It’s pretty much the job of general managers to lie. Lying helps maintain leverage and creates cover for pursuing trades. Sometimes it’s a GM’s only option, and Bowman has shown expertise at it.
Take the summer of 2010, for instance. About 10 minutes after Patrick Kane shot that puck through Michael Leighton’s legs and into legend, Bowman had to restructure the Hawks’ bloated payroll. This would require some regular lying.
Bowman said his trade of Dustin Byfuglien, Brent Sopel and Ben Eager to Atlanta was enough to get under the salary cap and he was done ripping apart his championship team. That was the indication. That had to be the indication so Bowman could then rip apart more of his team. Say goodbye, Andrew Ladd and Kris Versteeg.
In today’s case challenging Bowman’s veracity, Patrick Sharp is on the block.
According to his agent, Rick Curran, Bowman said Sharp is not available the way hockey analyst Nick Kypreos of Sportsnet in Canada claimed.
"A complete fabrication,'' Curran said, but he apparently didn’t say it that matter-of-factly. He apaprently didn’t say it with Bowman’s standard undertaker tone. Nope, according to Our Guy Chris Kuc’s story, Curran was angry and loud.
"I had met with Stan about six or seven days earlier and I knew there was absolutely no truth to anyone suggesting that in spite of whatever negotiations were going on on behalf of (Jonathan) Toews and (Patrick) Kane that Patrick Sharp was available for trade, because he’s not,'' Curran said. "Then when Kypreos said it, knowing that it wasn’t true. I just got really pissed off. There’s no way a guy should say it with such certainty when it’s absolutely not true. So I called Stan, because I recognize that things can change, and said, 'Is there any change?' And he said, 'Absolutely not.'''
"There is no way this guy should get away with saying what he said and have Patrick and his family have to suffer the consequences of an absolutely irresponsible remark.''
Curran went on and on about his client and how Bowman has consistently said Sharp is not available, and here’s the deal: Hawks fans should hope Bowman is lying to Curran.
Sharp has to be available in trade. Sharp and Brent Seabrook and Johnny Oduya and everybody right up to Toews and Kane. The idea is to make the team better. Make it Stanley Cup caliber again. It obviously isn’t at that level because the Kings ripped the Hawks trophy out of their arms and hearts in their own rink.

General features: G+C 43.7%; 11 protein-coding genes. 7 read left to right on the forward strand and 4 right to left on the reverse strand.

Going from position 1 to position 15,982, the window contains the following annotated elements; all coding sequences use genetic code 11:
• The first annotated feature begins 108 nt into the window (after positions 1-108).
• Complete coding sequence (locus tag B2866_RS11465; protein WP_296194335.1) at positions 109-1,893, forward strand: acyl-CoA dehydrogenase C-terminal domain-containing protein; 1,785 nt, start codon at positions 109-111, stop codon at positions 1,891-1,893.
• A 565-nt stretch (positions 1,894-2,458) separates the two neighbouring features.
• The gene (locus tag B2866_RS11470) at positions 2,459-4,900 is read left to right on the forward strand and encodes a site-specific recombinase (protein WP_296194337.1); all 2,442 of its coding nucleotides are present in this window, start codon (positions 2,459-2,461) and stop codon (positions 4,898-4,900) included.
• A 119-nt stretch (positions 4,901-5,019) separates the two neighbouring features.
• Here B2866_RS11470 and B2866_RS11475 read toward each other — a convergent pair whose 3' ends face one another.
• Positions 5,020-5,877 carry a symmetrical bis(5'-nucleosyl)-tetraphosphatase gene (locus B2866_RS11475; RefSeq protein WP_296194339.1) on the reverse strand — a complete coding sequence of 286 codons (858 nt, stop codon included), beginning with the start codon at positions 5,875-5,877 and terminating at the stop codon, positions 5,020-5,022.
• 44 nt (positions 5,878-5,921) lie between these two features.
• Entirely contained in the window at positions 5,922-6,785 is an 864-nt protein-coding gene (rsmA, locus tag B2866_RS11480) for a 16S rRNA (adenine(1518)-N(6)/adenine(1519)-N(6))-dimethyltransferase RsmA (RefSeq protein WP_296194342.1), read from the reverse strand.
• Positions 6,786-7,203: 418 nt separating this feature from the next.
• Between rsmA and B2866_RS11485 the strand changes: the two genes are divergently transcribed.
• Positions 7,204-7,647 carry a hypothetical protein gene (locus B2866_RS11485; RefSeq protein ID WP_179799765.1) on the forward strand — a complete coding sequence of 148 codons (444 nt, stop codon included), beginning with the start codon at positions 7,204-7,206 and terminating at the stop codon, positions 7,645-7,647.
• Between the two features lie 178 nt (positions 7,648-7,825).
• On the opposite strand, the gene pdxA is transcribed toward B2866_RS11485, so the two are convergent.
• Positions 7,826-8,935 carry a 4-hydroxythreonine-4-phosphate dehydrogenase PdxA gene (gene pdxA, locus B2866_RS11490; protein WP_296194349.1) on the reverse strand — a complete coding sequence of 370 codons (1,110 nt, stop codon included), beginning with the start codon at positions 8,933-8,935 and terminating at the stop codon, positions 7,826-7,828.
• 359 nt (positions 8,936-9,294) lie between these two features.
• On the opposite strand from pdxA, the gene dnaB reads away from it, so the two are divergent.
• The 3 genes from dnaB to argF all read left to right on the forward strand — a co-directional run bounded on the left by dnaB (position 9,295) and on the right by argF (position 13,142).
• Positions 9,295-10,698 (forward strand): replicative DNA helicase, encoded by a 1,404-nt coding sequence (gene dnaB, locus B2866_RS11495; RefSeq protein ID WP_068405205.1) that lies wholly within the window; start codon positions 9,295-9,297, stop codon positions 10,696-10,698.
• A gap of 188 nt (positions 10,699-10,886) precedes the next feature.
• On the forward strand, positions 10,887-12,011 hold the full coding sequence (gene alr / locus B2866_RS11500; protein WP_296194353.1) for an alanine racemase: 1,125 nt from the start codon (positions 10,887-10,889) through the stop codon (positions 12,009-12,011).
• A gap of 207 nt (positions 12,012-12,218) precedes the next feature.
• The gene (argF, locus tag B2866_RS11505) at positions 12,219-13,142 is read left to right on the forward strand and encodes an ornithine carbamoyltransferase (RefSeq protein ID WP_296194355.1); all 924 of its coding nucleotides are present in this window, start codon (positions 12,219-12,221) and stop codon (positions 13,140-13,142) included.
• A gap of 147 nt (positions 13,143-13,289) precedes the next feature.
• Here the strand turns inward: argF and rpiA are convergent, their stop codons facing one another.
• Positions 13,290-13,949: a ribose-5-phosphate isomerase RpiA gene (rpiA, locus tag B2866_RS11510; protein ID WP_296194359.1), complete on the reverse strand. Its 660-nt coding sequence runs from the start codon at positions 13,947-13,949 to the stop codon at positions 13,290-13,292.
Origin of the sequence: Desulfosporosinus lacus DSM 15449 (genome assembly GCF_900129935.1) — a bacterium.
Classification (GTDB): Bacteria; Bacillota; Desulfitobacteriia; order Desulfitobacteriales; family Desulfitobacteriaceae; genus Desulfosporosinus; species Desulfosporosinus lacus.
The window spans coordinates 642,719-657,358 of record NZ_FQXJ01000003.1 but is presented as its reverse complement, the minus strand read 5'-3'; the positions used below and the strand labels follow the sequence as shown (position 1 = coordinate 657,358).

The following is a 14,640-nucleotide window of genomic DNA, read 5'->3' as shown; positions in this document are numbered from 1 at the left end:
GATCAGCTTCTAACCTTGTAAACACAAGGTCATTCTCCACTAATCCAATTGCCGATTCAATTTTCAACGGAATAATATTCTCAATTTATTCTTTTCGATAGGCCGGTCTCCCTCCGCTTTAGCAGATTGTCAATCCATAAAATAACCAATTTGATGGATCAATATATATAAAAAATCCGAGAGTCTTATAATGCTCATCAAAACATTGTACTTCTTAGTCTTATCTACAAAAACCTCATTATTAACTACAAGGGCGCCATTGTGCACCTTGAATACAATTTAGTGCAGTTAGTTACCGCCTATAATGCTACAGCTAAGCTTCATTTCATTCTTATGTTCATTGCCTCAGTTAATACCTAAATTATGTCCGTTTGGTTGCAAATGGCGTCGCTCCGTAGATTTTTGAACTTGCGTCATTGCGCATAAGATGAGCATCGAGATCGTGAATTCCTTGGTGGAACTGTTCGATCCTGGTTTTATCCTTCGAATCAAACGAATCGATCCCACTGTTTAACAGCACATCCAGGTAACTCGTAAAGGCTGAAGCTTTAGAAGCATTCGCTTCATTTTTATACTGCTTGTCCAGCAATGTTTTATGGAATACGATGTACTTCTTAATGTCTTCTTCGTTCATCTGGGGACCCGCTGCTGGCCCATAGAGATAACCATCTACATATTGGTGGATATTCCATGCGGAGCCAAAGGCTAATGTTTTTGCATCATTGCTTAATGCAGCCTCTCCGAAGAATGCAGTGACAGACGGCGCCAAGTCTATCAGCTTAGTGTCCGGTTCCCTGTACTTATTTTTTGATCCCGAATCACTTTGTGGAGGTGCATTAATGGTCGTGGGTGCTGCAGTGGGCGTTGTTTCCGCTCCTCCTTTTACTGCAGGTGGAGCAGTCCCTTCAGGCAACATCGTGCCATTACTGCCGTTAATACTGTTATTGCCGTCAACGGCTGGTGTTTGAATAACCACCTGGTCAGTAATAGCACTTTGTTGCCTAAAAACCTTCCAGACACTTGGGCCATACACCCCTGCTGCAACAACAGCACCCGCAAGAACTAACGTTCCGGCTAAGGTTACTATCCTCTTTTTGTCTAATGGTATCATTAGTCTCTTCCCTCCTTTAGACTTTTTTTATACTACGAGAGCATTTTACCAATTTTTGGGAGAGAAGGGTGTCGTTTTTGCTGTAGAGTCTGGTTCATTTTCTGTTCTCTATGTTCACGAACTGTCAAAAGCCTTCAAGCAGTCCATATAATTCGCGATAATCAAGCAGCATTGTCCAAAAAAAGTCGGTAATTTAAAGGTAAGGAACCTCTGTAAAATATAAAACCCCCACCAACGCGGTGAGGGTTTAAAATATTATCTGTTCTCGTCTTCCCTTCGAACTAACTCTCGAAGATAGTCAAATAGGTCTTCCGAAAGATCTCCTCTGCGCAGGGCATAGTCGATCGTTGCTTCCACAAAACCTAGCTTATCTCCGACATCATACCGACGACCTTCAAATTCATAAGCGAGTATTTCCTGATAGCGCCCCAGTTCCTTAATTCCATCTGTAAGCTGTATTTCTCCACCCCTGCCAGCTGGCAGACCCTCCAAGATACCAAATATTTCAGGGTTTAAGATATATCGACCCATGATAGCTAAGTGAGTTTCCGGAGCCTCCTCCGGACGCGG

Now, I don’t expect Bowman to carry on much of a conversation about dealing Toews or Kane because I don’t expect another team to offer enough value that forces Bowman to make that deal. Instead, I expect Bowman to announce the Hawks have re-signed the goal-dust twins.
I also don’t expect Bowman to have much patience for someone looking to acquire Norris Trophy winner Duncan Keith. But after that, who’s on Lines 1, 2 and 3 and what are they offering?
And that includes wingers who lead the team in goals and points in the regular-season scoring while going through painful droughts in the more critical postseason and who will turn 33 next December.
It doesn’t matter that Sharp is an alternate captain. It matters that he might be more valuable to the Hawks in trade. There’s nothing screaming “untouchable’’ to me.
But if Curran is telling the truth, if Bowman isn’t offering Sharp around the league in advance of this weekend’s draft, then Bowman isn’t doing his job.
In fact, it would be a dereliction of Bowman’s duty. Bowman would be creating an obstacle to improving a team that lost it’s championship reign because it lost lead after lead after lead in the Western Conference Finals, including three leads in the seventh game, one of which was a two-goal advantage.
That’s not the way a championship team reacts. That’s why this Hawks team has to be changed, perhaps significantly in terms of big names among the top six forwards and/or the top four defensemen. That means Sharp is available. He should be. Please tell me Bowman is lying.